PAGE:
Lawyers Make Hay
The Druce-Portland Case. By Theodore Besterman. (Duck- worth. 10s. 6d.) THE Druce case may be properly described as entertaining and instructive, for it is more than a comedy of liars and of lunatics ; it is an example of juridical foolery almost without a parallel in the history of English law. But the humour of the affair, after all, is of a bleak, dishevelled appearance. All the principal figures are irredeemably squalid ; not only the living figures in the case, but those who are only phantas- mally present, whether in spotty photographs or in the memory of a crook. The flippancy of Mr. Plowden, the cackles of dutifully responding laughter in the dingy court, the cynical effrontery of Robert Caldwell, the playful acuteness of Mr. Avory while dissecting and exposing a more than usually defiant lie, the greedy exploitation of the whole affair by the officers of the law, the dirt, the malice, the newspaper tricks, the sordid residue of mystery, the final macabre investi- gation at Highgate—all this makes up a spectacle which belongs to comedy of the more cruel sort, a comedy of avarice and of ignoble collaboration, of treachery and of inconceivable fraud. We cannot agree with Mr. Besterman, who describes it as " a rattling good farce."
Final comment upon the Druce-Portland case, and upon the legal management of the case, will be reserved (obviously) for a later age. The facts are simple. William John Cavendish Scott Bentinek—not Bentinek-Scott, as Mr. Besterman has it— was the Fifth Duke of Portland, born in 1800. He was a man who lived in obscure eccentricity. It was repeatedly stated, in the Druce proceedings, that he was intelligent. The proofs of this in- telligence are remarkable. He built a whole complex of under- ground rooms at Welbeck, travelled in a carriage with drawn curtains, wore a top hat of extraordinary altitude, strapped or tied his trousers above the ankle, and was never seen without a huge umbrella. He avoided all the ordinary encounters of life, desiring to be invisible or at least unrecognised, and he achieved an unimportance rarely possible in the case of a duke. But this elaborate preservation of nonentity was to have consequences of the most peculiar nature.
If you had put a beard and whiskers on the face of the Duke he would have closely resembled Mr. T. C. Druce, who kept a " bazaar" in Baker Street. The whole case depended upon the alleged actual identity of these two persons.
Mr. Druce (who had been twice married and had several children) died in 1804. The Duke died (unmarried and without recognised issue) in 1879. In 1890 Mrs. Anna Maria Druce, the widow of a son of T. C. Druce, asserted that the burial of the Baker Street dealer was a bogus affair, that the Duke had got tired of his bazaar business and had therefore deposited the entirely fictitious Druce in Highgate Cemetery. The coffin, she insisted, was empty, or contained only a few pieces of lead. The poor lady was a little unsettled in her mind when she appealed for an exhumation, and a very short experience of legal procedure was enough to drive her com- pletely insane. But already we are confronted by at least three unsolved mysteries : (1) How did this highly fantastic story originate ? (2) How did it come to be taken up seriously? (3) Why had Mrs. Druce been quiet for so long After the collapse of Mrs. Druce and her removal to an asylum the affair was revived in 1905 by G. H. Druce, who came to England from Australia. This man was a descendant of T. C. Druce by his first marriage. His action took the form of a charge of perjury against Herbert Druce, who alleged that he had actually seen his father (T. C. Druce) dead and buried in 1804. The intervener organised a financial backing to his attack by inviting the public to subscribe to a company —the Druce-Portland Company—with promises of a huge return for their money if he won his case and proved his claim to the Portland and Howard de Walden estates. In response to this appeal a capital of about £30,000 was raised from a multitude of credulous gulls in a very short time. The case was opened before Mr. Plowden at the Marylebone Police Court in October, 1907. Mr. Horace Avory demolished the evidence for the prosecution ; Mr. Druce's coffin was exhumed and the remains of Mr. Druce were found inside it ; charges of perjury were now made against the principal witnesses for the prosecution, two women receiving heavy sentences, and Robert Caldwell (who had fled to America) only escaping a much heavier sentence by dying insane. So the affair was disposed of ; but a residue of mystery still remains. This residue lies in the obscure origin of the legend which connected the Duke with the shop in Baker Street. Undoubtedly there is a mystery in this connexion, a mystery not to be explained by the simple hypothesis that Anna Maria was always mad. Somewhere in the legend there was a latent plausibility which carried a certain measure of conviction. What were the actual elements of this plaus- ibility ? Was the affair adequately explained by the dis- persal of a sordid conspiracy and the exhumation of a respect- able burial ? These are problems obviously inherent in the facts of the case, and it is not easy to avoid the conclusion that the Duke of Portland may have been associated, in a manner still inexplicable, with T. C. Druce and his Baker Street bazaar. The question of the identity of the Duke with the dealer was presumably disposed of in the hearing of the case, but the real mystery of the association was never disposed of ; it offers an interesting theme to those who are concerned with problems of personality.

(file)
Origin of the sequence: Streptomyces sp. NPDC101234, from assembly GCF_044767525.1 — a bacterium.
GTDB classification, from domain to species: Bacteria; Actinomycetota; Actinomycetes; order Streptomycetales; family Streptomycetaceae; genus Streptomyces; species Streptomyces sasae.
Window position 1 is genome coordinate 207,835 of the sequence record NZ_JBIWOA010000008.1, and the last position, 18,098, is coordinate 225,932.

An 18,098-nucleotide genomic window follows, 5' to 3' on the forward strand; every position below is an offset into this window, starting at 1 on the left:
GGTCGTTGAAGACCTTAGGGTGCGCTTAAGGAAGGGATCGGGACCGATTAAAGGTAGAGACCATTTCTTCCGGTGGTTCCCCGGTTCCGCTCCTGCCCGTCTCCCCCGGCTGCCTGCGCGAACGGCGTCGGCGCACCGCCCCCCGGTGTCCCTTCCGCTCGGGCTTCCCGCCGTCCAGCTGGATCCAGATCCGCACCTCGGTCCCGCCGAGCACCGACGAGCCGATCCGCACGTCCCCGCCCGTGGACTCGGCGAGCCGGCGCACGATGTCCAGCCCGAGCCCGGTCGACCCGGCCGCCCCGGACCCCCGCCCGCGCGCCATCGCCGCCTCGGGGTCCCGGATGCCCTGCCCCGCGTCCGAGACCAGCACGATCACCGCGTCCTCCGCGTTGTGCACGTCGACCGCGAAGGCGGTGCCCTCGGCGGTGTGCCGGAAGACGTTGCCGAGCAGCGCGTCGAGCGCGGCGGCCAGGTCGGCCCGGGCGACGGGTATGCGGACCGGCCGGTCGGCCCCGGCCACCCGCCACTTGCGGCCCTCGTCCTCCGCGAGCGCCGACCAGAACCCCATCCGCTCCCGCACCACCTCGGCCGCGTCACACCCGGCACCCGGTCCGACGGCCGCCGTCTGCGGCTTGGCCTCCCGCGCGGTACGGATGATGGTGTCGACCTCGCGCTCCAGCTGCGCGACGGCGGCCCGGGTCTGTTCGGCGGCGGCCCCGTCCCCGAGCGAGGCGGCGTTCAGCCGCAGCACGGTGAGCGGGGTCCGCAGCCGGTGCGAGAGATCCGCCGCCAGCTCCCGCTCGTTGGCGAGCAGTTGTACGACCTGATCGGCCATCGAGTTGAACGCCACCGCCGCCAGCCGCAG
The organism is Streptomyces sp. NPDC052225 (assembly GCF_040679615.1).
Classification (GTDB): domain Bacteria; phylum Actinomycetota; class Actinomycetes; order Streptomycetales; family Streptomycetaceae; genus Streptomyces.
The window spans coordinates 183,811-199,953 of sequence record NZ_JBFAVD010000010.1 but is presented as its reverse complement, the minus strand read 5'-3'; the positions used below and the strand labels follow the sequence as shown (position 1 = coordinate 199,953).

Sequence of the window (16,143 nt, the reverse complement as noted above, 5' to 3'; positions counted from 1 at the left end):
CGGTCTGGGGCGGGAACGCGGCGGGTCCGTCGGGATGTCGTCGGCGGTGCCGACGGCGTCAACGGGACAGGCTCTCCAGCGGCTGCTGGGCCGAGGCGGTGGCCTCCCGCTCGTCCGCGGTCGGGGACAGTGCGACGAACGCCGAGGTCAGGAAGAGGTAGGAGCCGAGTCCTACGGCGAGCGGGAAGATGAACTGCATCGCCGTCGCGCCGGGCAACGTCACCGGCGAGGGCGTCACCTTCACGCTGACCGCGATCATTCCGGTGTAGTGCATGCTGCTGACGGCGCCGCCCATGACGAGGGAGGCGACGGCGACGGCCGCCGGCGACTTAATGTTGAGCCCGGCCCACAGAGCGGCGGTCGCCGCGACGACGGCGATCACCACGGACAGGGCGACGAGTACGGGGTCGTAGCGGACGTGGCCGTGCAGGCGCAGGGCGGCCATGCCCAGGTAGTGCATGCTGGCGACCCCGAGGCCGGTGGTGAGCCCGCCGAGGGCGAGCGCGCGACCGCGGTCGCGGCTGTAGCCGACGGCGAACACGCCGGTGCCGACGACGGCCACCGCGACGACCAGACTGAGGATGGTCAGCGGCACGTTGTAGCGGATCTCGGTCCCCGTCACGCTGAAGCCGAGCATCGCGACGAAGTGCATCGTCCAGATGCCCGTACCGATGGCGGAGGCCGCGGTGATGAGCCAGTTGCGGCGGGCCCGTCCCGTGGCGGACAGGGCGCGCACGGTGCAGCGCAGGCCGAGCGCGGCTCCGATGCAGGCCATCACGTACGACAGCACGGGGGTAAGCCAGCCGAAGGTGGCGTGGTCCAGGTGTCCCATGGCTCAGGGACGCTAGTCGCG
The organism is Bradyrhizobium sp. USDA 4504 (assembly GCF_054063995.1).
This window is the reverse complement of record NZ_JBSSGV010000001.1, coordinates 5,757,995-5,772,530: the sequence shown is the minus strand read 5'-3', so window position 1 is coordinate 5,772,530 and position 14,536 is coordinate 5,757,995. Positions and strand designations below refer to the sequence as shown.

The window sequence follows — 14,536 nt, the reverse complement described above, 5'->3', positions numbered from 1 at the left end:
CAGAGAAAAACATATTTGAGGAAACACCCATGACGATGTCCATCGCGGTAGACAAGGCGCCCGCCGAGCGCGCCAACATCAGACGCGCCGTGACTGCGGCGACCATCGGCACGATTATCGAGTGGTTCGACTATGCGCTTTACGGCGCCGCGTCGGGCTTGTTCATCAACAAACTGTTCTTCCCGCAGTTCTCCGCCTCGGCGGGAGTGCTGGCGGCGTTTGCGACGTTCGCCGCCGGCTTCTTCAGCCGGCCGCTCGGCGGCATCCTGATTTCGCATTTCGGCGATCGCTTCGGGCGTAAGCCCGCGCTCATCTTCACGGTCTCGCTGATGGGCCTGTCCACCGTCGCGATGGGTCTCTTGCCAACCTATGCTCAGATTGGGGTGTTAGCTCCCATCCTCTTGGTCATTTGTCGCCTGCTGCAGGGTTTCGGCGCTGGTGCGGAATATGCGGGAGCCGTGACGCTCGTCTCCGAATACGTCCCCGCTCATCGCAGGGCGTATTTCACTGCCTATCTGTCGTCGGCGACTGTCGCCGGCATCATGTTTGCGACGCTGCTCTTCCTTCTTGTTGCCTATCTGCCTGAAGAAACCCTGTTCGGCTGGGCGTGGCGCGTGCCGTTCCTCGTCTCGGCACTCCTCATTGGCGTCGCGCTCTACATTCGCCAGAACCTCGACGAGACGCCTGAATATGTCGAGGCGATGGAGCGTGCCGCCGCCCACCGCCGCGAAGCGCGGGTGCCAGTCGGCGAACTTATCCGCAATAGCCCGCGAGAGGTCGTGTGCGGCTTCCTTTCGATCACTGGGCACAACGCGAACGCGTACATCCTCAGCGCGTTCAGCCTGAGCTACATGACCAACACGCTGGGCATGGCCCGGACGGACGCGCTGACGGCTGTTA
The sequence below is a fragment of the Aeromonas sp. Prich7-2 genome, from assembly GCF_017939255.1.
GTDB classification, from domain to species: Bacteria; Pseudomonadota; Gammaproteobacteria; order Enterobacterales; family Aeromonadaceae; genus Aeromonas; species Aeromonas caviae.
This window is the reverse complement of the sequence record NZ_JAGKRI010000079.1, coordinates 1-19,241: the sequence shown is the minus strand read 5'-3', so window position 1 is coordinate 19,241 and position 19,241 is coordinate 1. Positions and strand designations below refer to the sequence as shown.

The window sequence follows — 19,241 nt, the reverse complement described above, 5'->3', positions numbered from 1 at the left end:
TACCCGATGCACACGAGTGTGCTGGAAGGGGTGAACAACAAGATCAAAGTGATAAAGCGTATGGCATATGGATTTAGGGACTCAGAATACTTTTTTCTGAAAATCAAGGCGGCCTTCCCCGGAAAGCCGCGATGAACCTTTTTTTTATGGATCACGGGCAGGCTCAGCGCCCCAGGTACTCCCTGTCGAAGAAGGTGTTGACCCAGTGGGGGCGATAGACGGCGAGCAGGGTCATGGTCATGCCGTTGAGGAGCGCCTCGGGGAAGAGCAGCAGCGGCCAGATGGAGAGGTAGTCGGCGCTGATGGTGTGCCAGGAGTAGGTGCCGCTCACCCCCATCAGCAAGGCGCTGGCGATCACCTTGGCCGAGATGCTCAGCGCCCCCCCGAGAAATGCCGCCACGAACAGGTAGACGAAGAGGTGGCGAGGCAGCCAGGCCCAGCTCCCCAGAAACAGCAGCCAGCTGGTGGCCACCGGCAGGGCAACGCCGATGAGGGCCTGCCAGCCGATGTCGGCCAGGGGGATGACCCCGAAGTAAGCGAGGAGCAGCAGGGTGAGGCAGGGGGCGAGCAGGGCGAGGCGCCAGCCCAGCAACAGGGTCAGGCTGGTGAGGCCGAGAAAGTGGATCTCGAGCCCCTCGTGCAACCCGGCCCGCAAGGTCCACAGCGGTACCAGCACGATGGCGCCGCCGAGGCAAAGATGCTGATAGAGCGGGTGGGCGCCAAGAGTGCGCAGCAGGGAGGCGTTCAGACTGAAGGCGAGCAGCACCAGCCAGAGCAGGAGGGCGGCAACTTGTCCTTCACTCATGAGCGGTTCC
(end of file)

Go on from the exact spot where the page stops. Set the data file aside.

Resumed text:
This book hardly involves any consideration of authorship, for it consists mainly of a simple reproduction of the proceed- ings, with a brief introduction and a few notes or comments. The case, as a whole, makes very good reading and the editorial matter is relevant and well presented.
C. E. VULLIAMY.